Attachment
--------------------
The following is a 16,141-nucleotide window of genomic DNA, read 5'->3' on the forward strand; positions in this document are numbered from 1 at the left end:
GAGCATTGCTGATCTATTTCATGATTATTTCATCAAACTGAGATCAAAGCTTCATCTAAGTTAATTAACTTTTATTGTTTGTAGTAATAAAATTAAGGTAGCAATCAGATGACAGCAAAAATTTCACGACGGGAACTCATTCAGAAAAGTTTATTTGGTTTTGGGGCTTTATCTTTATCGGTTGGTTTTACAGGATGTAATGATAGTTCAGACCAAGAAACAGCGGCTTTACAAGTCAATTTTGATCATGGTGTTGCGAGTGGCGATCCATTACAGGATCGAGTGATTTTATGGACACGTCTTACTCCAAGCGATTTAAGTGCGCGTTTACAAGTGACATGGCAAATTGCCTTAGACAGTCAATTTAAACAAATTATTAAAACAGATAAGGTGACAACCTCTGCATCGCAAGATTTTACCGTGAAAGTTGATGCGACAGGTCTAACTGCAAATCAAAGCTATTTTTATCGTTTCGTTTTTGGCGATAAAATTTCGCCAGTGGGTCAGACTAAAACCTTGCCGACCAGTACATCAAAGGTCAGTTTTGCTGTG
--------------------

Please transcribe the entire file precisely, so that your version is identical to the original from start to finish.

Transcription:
The following is a 16,141-nucleotide window of genomic DNA, read 5'->3' on the forward strand; positions in this document are numbered from 1 at the left end:
GAGCATTGCTGATCTATTTCATGATTATTTCATCAAACTGAGATCAAAGCTTCATCTAAGTTAATTAACTTTTATTGTTTGTAGTAATAAAATTAAGGTAGCAATCAGATGACAGCAAAAATTTCACGACGGGAACTCATTCAGAAAAGTTTATTTGGTTTTGGGGCTTTATCTTTATCGGTTGGTTTTACAGGATGTAATGATAGTTCAGACCAAGAAACAGCGGCTTTACAAGTCAATTTTGATCATGGTGTTGCGAGTGGCGATCCATTACAGGATCGAGTGATTTTATGGACACGTCTTACTCCAAGCGATTTAAGTGCGCGTTTACAAGTGACATGGCAAATTGCCTTAGACAGTCAATTTAAACAAATTATTAAAACAGATAAGGTGACAACCTCTGCATCGCAAGATTTTACCGTGAAAGTTGATGCGACAGGTCTAACTGCAAATCAAAGCTATTTTTATCGTTTCGTTTTTGGCGATAAAATTTCGCCAGTGGGTCAGACTAAAACCTTGCCGACCAGTACATCAAAGGTCAGTTTTGCTGTG